Upgrades made recently to Summit Pacific facilities and equipment

Updates to Summit Pacific Medical Center will allow for greater access to patients.

In a release from the public hospital district, they say that investments have been made with an expansion of their laboratory and the purchase of a new CT scanner.

Summit Pacific tells KXRO that since opening the new facility in 2013, they have continued to grow to meet the healthcare needs of Grays Harbor residents. 

The Summit Pacific laboratory operates 24/7 with a staff of over 20 and in 2021, the lab ran over 181,700 tests, amounting to nearly 500 per day.

Funding for the expansion was largely provided through a Murdock Grant with some costs of construction provided by Summit Pacific Medical Foundation, an independent 501(c)(3) nonprofit organization that supports the needs of the hospital district. 

The project focused on increasing the footprint of the lab to allow for redundancies, for example a second chemistry analyzer, and additional testing capabilities. 

“The second chemistry analyzer has been a powerful addition to our organization. Since being installed, it has reduced the amount of scheduled and emergent downtime by approximately 200 hours, meaning we were able to continue providing services to our patients without going on divert,” said Josh Martin, CEO. 

Summit Pacific is now also able to offer new molecular-based microbiology testing, such as the respiratory panel that includes COVID-19 and the GI panel.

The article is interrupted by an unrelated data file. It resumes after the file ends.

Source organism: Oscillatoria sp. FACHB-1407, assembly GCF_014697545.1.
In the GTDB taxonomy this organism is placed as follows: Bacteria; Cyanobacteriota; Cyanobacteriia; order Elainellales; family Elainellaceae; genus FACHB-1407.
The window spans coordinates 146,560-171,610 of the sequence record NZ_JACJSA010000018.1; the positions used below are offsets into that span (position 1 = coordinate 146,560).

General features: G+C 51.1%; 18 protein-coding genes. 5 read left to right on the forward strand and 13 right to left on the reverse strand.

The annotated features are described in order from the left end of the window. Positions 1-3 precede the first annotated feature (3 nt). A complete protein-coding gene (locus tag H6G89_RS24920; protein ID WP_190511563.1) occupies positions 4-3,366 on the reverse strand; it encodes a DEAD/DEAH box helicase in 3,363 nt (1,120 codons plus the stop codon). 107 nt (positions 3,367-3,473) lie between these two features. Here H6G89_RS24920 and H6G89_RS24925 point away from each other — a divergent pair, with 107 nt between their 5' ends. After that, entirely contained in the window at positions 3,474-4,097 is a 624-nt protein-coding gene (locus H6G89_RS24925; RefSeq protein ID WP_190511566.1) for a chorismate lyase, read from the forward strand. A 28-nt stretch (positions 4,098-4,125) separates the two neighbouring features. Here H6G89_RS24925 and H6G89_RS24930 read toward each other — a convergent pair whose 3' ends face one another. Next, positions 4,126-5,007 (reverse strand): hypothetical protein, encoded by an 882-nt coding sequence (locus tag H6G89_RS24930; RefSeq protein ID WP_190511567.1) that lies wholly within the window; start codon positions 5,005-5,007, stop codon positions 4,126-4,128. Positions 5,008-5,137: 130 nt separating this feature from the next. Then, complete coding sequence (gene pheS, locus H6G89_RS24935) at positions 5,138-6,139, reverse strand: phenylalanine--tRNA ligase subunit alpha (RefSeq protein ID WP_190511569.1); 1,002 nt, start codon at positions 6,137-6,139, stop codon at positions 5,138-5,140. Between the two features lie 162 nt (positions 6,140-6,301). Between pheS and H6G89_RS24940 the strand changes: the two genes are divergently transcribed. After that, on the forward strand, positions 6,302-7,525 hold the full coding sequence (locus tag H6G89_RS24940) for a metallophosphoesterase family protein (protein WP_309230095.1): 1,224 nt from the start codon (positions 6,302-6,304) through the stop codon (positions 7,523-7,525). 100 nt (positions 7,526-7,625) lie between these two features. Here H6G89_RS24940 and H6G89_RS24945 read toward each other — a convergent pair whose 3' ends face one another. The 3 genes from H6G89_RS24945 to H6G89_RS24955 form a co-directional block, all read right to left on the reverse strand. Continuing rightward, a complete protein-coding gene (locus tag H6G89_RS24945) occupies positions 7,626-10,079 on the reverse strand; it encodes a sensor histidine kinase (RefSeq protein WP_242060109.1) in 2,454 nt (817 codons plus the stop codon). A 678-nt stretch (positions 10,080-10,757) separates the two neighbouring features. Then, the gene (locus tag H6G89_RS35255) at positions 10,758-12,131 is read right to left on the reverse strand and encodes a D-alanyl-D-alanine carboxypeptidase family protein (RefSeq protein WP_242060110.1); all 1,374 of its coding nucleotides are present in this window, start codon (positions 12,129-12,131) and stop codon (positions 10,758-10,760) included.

The expansion of the space allowed the organization to purchase refrigerators and freezers needed to hold additional reagents and other products required for molecular tests. 

The space now offers a second hood, which helps with processing specimens faster by allowing multiple staff to process at the same time.  

In addition, Summit Pacific also invested in a capital project to replace the CT Scanner and made improvements to the CT Scanner suite.

Summit Pacific says they facilitate approximately 500 CT scans per month and 6,000 per year.

“The new machine has replaced our old scanner,” explains Diagnostic Imaging Manager, Robin Johnson. “We were also fortunate enough to be able to redesign the room by adding new cabinetry and turning the scanner at a slight angle for better patient care, comfort and monitoring.”

The new CT scanner is used for cases where someone has had a stroke or some form of traumatic injury.

Patients and physicians will now have access to crisper, more detailed images of the head or body in seconds.